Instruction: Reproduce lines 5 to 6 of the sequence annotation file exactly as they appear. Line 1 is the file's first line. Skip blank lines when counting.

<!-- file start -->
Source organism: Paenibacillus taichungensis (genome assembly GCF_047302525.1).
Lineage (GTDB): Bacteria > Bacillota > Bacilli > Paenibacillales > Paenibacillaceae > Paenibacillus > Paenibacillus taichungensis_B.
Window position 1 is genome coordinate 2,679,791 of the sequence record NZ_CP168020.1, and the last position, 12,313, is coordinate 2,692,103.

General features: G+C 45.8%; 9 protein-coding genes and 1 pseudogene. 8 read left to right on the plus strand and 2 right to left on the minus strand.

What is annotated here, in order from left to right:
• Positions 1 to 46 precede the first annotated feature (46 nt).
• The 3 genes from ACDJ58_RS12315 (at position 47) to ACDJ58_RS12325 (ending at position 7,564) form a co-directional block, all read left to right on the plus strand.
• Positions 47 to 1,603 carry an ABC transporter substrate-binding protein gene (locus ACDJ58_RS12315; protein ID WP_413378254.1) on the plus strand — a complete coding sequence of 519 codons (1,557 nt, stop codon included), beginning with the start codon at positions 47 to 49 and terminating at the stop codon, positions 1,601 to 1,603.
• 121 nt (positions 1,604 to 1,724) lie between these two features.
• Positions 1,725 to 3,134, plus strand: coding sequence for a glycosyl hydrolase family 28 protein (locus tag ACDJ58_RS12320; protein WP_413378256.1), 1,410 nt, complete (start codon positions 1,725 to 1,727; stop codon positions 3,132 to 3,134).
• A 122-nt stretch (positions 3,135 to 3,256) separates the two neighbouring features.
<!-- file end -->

What is annotated here, in order from left to right:
• Positions 1 to 46 precede the first annotated feature (46 nt).